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From Aljoscha Krettek <aljos...@apache.org>
Subject Re: [DISCUSS] Removing delete*Timer from the WindowOperator.Context
Date Tue, 11 Oct 2016 12:02:51 GMT
+Konstantin Knauf <konstantin.knauf@tngtech.com> looping you in directly
because you used the "delete timer" feature in the past and even did some
changes to the timer system. Are you still relying on the fact that deleted
timers are actually deleted.

The main reason for wanting to get rid of delete timer is IMHO that
deleting a timer is difficult, depending on the data structure that you use
for timers. Especially if you want a data structure that can grow out of
core. By the way, the current data structure for timers is a Java Queue (a
heap) so deletes from this are O(n), i.e. possibly slow.

On Wed, 28 Sep 2016 at 15:21 Maximilian Michels <mxm@apache.org> wrote:

> What are the use cases where you actually need to delete a timer? How
>
> about we only let users delete timers which they created themselves?
>
>
>
> I guessing most of these use cases will be obsolete with the new
>
> Trigger DSL because the trigger logic can be expressed more easily. So
>
> +1 for removing the delete methods from the context.
>
>
>
> On Tue, Sep 27, 2016 at 3:43 PM, Kostas Kloudas
>
> <k.kloudas@data-artisans.com> wrote:
>
> > Hi all,
>
> >
>
> > As the title of this email suggests, I am proposing to remove the
> methods
>
> > deleteProcessingTimeTimer(long time) and deleteEventTimeTimer(long time)
>
> > from the WindowOperator.Context. With this change, registered timers that
>
> > have nothing to do (e.g. because their state has already been cleaned up)
>
> > will be simply ignored by the windowOperator, when their time comes.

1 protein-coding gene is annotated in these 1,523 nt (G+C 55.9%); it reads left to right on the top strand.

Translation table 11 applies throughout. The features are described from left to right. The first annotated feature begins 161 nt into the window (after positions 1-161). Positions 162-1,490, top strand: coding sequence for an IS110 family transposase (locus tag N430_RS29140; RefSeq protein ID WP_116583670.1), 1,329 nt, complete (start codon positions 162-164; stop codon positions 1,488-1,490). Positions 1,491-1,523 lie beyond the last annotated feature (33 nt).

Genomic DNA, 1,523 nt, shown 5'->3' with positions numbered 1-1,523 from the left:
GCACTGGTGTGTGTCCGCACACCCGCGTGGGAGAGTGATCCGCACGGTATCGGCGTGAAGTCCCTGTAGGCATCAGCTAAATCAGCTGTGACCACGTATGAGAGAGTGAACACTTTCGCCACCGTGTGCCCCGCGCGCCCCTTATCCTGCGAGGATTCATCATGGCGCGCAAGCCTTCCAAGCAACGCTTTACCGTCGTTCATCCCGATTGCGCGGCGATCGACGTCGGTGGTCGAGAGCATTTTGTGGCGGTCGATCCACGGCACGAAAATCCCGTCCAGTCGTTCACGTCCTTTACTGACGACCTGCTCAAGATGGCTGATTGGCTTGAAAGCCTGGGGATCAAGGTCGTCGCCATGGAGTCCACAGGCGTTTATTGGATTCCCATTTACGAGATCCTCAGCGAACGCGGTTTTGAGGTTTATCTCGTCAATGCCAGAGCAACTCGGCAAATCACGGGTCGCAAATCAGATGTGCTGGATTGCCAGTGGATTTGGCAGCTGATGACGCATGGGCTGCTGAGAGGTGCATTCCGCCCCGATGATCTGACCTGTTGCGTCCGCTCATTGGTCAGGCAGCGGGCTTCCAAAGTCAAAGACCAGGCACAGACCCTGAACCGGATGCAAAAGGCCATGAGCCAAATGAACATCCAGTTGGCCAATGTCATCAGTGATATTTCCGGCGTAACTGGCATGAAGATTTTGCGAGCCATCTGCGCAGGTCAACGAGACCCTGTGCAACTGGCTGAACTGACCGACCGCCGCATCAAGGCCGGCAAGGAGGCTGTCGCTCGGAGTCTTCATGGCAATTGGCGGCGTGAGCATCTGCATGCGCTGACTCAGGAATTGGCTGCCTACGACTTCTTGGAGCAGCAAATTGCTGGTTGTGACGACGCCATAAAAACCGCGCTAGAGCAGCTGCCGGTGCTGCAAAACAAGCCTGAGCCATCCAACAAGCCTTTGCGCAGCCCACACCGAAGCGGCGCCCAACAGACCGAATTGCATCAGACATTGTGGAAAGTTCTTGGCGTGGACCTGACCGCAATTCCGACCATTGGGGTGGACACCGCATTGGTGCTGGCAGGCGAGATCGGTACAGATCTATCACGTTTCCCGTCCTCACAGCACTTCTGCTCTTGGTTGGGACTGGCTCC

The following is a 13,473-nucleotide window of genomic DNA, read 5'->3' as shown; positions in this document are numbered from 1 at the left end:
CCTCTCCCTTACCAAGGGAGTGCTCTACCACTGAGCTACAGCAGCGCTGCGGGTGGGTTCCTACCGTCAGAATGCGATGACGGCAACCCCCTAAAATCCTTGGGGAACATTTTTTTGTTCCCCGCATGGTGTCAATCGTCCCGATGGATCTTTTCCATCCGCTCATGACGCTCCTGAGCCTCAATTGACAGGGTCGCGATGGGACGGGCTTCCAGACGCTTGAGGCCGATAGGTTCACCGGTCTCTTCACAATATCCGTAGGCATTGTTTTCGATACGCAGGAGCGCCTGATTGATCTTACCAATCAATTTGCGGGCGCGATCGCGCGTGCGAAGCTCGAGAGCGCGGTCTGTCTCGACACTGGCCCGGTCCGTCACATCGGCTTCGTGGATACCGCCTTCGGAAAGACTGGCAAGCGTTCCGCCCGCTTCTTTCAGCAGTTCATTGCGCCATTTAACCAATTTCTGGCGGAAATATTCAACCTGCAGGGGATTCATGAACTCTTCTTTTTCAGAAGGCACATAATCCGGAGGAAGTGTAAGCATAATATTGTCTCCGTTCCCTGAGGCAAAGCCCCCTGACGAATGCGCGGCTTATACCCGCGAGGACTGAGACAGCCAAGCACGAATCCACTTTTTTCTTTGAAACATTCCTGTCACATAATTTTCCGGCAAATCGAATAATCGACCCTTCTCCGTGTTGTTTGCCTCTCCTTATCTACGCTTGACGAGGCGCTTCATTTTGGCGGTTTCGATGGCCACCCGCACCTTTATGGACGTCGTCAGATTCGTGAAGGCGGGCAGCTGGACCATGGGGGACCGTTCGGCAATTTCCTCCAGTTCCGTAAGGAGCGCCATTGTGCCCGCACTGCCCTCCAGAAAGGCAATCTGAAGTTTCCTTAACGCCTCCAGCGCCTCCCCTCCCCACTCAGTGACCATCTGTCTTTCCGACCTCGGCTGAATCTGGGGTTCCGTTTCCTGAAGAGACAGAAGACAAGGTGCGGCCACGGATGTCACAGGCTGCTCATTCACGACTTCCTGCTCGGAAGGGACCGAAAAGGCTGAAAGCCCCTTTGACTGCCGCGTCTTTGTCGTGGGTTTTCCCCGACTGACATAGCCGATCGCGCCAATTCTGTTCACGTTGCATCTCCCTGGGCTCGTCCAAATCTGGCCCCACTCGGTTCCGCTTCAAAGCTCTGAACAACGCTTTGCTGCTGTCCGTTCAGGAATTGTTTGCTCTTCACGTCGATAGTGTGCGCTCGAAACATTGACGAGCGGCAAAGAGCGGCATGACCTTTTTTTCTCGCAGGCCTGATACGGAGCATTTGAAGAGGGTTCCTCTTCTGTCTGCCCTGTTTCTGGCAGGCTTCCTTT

>
> >
>
> > The reason for the change is that by allowing custom user code, e.g. a
> custom Trigger,
>
> > to delete timers we may have unpredictable behavior.
>
> >
>
> > As an example, one can imagine the case where we have allowed_lateness =
> 0 and the cleanup
>
> > timer for a window collides with the end_of_window one. In this case, by
> deleting the end_of_window
>
> > timer from the trigger (possibly a custom one), we end up also deleting
> the cleanup one,
>
> > which in turn can lead to the window state never being garbage collected.
>
> >
>
> > To see what can be the consequences apart from memory leaks, this can
> easily lead
>
> > to wrong session windows, as a session that should have been garbage
> collected, will
>
> > still be around and ready to accept new data.
>
> >
>
> > With this change, timers that should correctly be deleted will now
> remain in the queue of
>
> > pending timers, but they will do nothing, while cleanup timers will
> cleanup the state of their
>
> > corresponding window.
>
> >
>
> > Other possible solutions like keeping a separate list for cleanup timers
> would complicate
>
> > the codebase and also introduce memory overheads which can be avoided
> using the
>
> > solution above (i.e. just ignoring timers the have nothing to do
> anymore).
>
> >
>
> > What do you think?
>
> >
>
> > Kostas
>
> >
>
>

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